Snowy Stevenage.

Today made it 2 days on the trot in Southgate. Some kind of record. Impressive, I’m sure you’ll agree.

Yesterday I was here because inexplicably, Danesgate was closed and Swingate and Daneshill were full.

No idea why Danesgate was closed. Funny time to do work on it. They’d have to clear the snow before they could do any road marking. Must have been something that just couldn’t wait.

Being late due to dropping my son off for the school bus this morning, I assumed the situation was the same as yesterday. I couldn’t have been more wrong. Walking to the station from snowy Southgate I could see Swingate had a space or two and Daneshill was open for business again. Gah.

On the far left is the church St Andrew & St George, Grade 2 listed - the largest parish church to have been built in this country since World War 2.

Stevenage Fire Station straight ahead.

So tonight I have needlessly long traipse back to the Focus ahead of me. Oh well, it makes a change from Swingate every day. I could even go for the record 3-in-a-row on Monday.

One can of course have TOO MUCH excitement in one’s life…

One day my international conglomerate will occupy this entire building.

The big reveal: set for March 19, 2012.

Hot off the Twitter press, the powers that be are saying the hoardings come down on March 19.

Very exciting for everyone, not just us commuters that get diverted a slightly different way every day as they lay the flooring bit by bit.

And what does this vision of the future look like? A bit like this:

It's all hover boards and retina scans from here on in.

I especially like the woman on the far right wiping dog shit off her shoe – click to enlarge it and you’ll see what I mean.

Craving more info? Click below for the lowdown, including this bombshell, “…the current concourse will be demolished revealing for the first time in decades the Grade I listed Victorian fa├žade which has been fully restored to its former glory.”

King’s Cross official announcement >

King’s Cross passengers offered a glimpse into the future >

Want more piccies? here you go:

This slideshow requires JavaScript.

Walkern white-out

Once again, a few flakes of snow cause chaos, wreak havoc and do all the other hyperbolic things the news says it does.

How does this affect Parking In Stevenage? It means I sacrifice the Focus for the BMW. But why, the Beemer’s crap in the snow, right? Dear reader, you are not wrong. With that knowledge, my wife commandeers the Focus for the school runs. Fair enough, I’ve just got a 10-minute run into Stevenage; she’s weaving across most of Herts and crossing the border into Essex. But about that nice new Fiat 500 you bought her for Christmas? That’s what I thought. But apparently changing gears in the snow could be awkward (?) and besides, what if it got damaged? It seems that the Focus is not only sure-footed in slippy conditions, it’s also expendable should anything untoward occur.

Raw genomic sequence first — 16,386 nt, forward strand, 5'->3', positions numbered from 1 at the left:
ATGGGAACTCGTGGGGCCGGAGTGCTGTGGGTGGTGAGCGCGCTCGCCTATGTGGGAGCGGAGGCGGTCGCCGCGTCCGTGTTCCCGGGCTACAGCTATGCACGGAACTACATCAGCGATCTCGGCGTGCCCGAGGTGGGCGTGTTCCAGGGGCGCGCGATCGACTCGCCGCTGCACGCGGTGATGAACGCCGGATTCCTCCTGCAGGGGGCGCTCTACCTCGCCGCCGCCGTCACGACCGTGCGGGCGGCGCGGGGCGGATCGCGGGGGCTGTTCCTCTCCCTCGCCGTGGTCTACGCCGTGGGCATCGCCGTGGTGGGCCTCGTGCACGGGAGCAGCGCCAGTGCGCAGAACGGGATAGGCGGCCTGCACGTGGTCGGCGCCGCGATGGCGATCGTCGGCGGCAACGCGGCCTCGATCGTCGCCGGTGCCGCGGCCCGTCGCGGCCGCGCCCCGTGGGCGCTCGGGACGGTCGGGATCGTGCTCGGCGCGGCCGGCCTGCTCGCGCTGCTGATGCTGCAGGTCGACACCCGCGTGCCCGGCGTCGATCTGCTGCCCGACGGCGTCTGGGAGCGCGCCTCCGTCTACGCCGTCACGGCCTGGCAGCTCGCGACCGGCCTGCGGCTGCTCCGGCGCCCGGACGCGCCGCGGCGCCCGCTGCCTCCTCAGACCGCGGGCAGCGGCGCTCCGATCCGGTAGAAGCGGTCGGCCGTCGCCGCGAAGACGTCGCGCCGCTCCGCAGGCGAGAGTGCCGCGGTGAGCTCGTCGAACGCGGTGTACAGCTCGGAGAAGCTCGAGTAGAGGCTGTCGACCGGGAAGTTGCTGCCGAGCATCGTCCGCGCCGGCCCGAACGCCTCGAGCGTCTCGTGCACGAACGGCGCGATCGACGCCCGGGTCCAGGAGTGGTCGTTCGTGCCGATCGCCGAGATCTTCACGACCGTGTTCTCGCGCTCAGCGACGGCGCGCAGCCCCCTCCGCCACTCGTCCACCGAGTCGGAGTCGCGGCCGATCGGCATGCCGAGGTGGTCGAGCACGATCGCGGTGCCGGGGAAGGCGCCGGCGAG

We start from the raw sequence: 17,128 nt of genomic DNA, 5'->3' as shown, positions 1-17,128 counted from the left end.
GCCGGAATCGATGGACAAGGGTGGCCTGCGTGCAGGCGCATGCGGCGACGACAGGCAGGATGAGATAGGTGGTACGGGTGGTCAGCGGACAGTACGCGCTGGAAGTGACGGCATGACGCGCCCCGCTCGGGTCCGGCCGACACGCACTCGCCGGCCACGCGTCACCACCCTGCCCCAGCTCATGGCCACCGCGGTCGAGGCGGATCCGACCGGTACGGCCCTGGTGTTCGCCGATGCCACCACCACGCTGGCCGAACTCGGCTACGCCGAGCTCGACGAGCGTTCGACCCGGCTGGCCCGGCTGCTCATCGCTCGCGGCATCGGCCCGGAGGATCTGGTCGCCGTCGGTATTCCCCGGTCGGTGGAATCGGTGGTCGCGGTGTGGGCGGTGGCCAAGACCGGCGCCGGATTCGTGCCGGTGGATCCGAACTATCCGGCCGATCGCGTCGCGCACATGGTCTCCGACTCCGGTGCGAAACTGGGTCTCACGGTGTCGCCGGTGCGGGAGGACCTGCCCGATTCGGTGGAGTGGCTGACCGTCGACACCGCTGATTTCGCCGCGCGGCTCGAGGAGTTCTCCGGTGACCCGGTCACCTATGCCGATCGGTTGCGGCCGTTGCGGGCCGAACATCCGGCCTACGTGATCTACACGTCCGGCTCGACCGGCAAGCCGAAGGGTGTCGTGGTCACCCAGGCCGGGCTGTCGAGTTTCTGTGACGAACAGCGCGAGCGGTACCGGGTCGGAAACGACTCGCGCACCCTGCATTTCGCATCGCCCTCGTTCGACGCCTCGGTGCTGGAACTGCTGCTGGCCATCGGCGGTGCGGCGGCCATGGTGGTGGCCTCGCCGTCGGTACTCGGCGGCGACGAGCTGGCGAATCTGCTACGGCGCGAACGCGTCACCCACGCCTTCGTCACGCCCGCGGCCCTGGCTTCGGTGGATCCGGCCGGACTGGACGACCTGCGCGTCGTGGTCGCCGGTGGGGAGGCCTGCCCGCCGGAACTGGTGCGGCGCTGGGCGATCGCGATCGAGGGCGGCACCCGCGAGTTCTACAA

The toughest part of my journey is getting the BMW out of the private close we live on. Fortunately it’s downhill to the road, so at least that’s in our favour. I could have done without the car parked across the street from the close. It’s a steep little run and it would be easy to slide into his passenger door. Anyway, that negotiated, it was an east run to Swingate.

But of course getting there is one thing, finding a spot is a different matter. I don’t mean finding a vacant spot’s a problem. If anything, there were more spaces available than usual, but the issue facing me this morning is illustrated below. We’re reduced to parking from memory.

White Lines... Er, where?

Rather than just random anarchy, everyone’s done their level best to park where they think the lines should be. It’d be interesting to see if a sudden thaw revealed how close we’d been. A bit like ‘The Cube’ but outside.